US - While the spread of Highly Pathogenic Avian Influenza (HPAI) has been devastating for turkey and egg production, broiler production so far has not been impacted and output is significantly higher than in 2014, write Steve Meyer and Len Steiner.
Broiler ready-to-cook production for the four weeks ending June 13 was 3.794 billion pounds, 7.4 per cent higher than a year ago.
Year to date production (based on weekly statistics) was reported at 16.595 billion pounds, 6.9 per cent higher than the same period a year ago.
Chicken is the most consumed meat protein in the US and rapid increases in supply coupled with a slowdown in demand (e.g. poor exports) could impact not just chicken prices but the price of competing proteins. And the increase in chicken production is not likely to slow down anytime soon.
Each month, USDA reports the inventory of chickens that will produce eggs for broiler production (these are different than table eggs).
As of June 1, USDA reported the number of broiler type hatching layers to be 55.569 million head, 3.8 per cent higher than a year ago and the largest supply since May 2011.
Eggs set in incubators in the last four weeks have averaged about 2.3 per cent above year ago levels and, given the number of layers on hand, egg sets should remain well above year ago levels into the fall. But getting more eggs into incubators is only part of the supply picture.
In 2013 and 2014 the broiler industry struggled with a notable decline in overall productivity - basically they were getting fewer viable chicks than normal. As a result, even as egg sets in 2014 were generally higher than the previous year, the number of chick placements was steady or even negative for some weeks.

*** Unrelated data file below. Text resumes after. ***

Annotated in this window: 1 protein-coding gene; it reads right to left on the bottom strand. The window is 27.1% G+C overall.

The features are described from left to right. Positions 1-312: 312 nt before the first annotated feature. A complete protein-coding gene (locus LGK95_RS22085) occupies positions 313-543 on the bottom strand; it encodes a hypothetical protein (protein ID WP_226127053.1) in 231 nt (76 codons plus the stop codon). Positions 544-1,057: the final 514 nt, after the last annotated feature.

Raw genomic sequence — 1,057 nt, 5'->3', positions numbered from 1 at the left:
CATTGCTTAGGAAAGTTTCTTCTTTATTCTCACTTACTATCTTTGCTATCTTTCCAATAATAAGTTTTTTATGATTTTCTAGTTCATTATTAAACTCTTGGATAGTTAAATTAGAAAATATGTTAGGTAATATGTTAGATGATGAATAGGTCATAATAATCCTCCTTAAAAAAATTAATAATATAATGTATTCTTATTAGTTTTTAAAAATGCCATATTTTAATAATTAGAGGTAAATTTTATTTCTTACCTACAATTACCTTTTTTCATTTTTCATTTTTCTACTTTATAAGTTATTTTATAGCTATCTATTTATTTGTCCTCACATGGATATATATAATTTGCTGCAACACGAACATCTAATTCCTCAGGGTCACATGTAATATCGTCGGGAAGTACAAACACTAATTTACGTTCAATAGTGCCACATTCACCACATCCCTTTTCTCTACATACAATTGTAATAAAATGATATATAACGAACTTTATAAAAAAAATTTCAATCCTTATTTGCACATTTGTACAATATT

That situation appears to be changing and the ratio of placements to egg sets has been trending higher for the last few months. We have yet to reach the levels observed in 2011 and 2012 but the improvement means that chick placements in the last four weeks have averaged 3.2 per cent above year ago levels (see chart).
The increase in placements has been driving year over year increases in broiler slaughter, up 2.5 per cent in the last four reported weeks.
Because of the larger hatching flock and improvements in productivity, slaughter numbers should continue to track well above last year in the short term. But how is it that slaughter for the past four weeks is up 2.5 per cent and yet production is up 7.4 per cent?
Lower feed costs and relatively good margins in the past 12 months have given producers an incentive to get birds to much heavier weights.
Live weights in the past four weeks have averaged 6.07 pounds, 4.7 per cent higher than a year ago. And this has been going on all year (see chart). Where does the broiler industry go from here?
There continues to be talk about the possibility of HPAI impacting production in the fall. However, it has been somewhat of a puzzle as to why there have been no broiler farms impacted so far even as some were located relatively close to turkey and egg layer farms devastated by the disease.
There is speculation that maybe this strain of the virus affects only birds that have reached a certain level of maturity. Broilers take only a few weeks to reach market weights and may not be enough time for the virus to impact them. This remains a major wild card.
So far, bird flu impact on broiler production has been zero while the demand effect (lower exports) have been significant.
ThePoultrySite News Desk
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